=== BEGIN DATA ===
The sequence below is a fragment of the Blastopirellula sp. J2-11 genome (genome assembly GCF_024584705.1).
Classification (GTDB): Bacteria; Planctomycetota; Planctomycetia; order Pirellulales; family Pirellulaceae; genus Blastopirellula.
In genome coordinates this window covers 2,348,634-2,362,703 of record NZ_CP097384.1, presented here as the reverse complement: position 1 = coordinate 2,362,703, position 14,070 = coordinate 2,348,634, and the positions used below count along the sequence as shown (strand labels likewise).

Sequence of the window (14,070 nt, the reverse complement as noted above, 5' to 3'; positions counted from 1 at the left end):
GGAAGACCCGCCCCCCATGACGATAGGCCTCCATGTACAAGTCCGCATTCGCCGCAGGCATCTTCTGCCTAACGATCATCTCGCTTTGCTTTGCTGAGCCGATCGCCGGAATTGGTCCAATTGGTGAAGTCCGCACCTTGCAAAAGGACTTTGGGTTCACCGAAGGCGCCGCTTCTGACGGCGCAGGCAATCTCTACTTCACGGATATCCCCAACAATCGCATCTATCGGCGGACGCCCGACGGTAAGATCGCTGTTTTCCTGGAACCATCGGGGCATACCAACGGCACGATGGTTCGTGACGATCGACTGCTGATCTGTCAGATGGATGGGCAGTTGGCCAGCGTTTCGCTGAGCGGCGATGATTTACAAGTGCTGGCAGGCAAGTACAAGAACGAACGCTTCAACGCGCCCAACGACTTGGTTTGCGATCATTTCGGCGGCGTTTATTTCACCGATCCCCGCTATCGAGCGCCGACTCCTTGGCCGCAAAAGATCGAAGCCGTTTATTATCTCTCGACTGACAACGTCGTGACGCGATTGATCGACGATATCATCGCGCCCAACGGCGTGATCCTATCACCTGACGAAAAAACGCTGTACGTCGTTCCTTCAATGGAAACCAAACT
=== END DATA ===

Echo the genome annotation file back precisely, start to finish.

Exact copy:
The sequence below is a fragment of the Blastopirellula sp. J2-11 genome (genome assembly GCF_024584705.1).
Classification (GTDB): Bacteria; Planctomycetota; Planctomycetia; order Pirellulales; family Pirellulaceae; genus Blastopirellula.
In genome coordinates this window covers 2,348,634-2,362,703 of record NZ_CP097384.1, presented here as the reverse complement: position 1 = coordinate 2,362,703, position 14,070 = coordinate 2,348,634, and the positions used below count along the sequence as shown (strand labels likewise).

Sequence of the window (14,070 nt, the reverse complement as noted above, 5' to 3'; positions counted from 1 at the left end):
GGAAGACCCGCCCCCCATGACGATAGGCCTCCATGTACAAGTCCGCATTCGCCGCAGGCATCTTCTGCCTAACGATCATCTCGCTTTGCTTTGCTGAGCCGATCGCCGGAATTGGTCCAATTGGTGAAGTCCGCACCTTGCAAAAGGACTTTGGGTTCACCGAAGGCGCCGCTTCTGACGGCGCAGGCAATCTCTACTTCACGGATATCCCCAACAATCGCATCTATCGGCGGACGCCCGACGGTAAGATCGCTGTTTTCCTGGAACCATCGGGGCATACCAACGGCACGATGGTTCGTGACGATCGACTGCTGATCTGTCAGATGGATGGGCAGTTGGCCAGCGTTTCGCTGAGCGGCGATGATTTACAAGTGCTGGCAGGCAAGTACAAGAACGAACGCTTCAACGCGCCCAACGACTTGGTTTGCGATCATTTCGGCGGCGTTTATTTCACCGATCCCCGCTATCGAGCGCCGACTCCTTGGCCGCAAAAGATCGAAGCCGTTTATTATCTCTCGACTGACAACGTCGTGACGCGATTGATCGACGATATCATCGCGCCCAACGGCGTGATCCTATCACCTGACGAAAAAACGCTGTACGTCGTTCCTTCAATGGAAACCAAACT